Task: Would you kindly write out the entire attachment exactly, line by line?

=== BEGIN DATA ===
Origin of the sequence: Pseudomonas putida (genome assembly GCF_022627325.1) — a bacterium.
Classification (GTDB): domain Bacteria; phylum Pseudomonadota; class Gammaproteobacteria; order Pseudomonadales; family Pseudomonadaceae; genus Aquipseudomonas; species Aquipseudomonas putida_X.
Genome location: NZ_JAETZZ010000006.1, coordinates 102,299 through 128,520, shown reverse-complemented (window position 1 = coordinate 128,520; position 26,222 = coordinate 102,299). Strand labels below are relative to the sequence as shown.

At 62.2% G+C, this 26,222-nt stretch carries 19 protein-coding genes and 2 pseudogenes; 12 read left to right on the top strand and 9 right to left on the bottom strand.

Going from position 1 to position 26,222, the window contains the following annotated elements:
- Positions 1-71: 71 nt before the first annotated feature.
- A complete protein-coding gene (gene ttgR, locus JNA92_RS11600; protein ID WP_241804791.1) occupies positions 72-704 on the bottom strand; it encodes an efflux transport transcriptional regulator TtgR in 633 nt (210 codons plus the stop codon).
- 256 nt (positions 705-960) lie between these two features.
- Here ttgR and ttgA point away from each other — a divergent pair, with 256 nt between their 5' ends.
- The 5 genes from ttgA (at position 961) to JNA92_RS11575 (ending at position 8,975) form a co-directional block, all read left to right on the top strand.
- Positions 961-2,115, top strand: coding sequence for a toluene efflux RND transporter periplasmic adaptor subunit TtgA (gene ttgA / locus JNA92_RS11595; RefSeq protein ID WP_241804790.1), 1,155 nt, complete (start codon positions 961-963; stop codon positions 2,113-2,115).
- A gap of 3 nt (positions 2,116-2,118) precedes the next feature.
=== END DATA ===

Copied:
Origin of the sequence: Pseudomonas putida (genome assembly GCF_022627325.1) — a bacterium.
Classification (GTDB): domain Bacteria; phylum Pseudomonadota; class Gammaproteobacteria; order Pseudomonadales; family Pseudomonadaceae; genus Aquipseudomonas; species Aquipseudomonas putida_X.
Genome location: NZ_JAETZZ010000006.1, coordinates 102,299 through 128,520, shown reverse-complemented (window position 1 = coordinate 128,520; position 26,222 = coordinate 102,299). Strand labels below are relative to the sequence as shown.

At 62.2% G+C, this 26,222-nt stretch carries 19 protein-coding genes and 2 pseudogenes; 12 read left to right on the top strand and 9 right to left on the bottom strand.

Going from position 1 to position 26,222, the window contains the following annotated elements:
- Positions 1-71: 71 nt before the first annotated feature.
- A complete protein-coding gene (gene ttgR, locus JNA92_RS11600; protein ID WP_241804791.1) occupies positions 72-704 on the bottom strand; it encodes an efflux transport transcriptional regulator TtgR in 633 nt (210 codons plus the stop codon).
- 256 nt (positions 705-960) lie between these two features.
- Here ttgR and ttgA point away from each other — a divergent pair, with 256 nt between their 5' ends.
- The 5 genes from ttgA (at position 961) to JNA92_RS11575 (ending at position 8,975) form a co-directional block, all read left to right on the top strand.
- Positions 961-2,115, top strand: coding sequence for a toluene efflux RND transporter periplasmic adaptor subunit TtgA (gene ttgA / locus JNA92_RS11595; RefSeq protein ID WP_241804790.1), 1,155 nt, complete (start codon positions 961-963; stop codon positions 2,113-2,115).
- A gap of 3 nt (positions 2,116-2,118) precedes the next feature.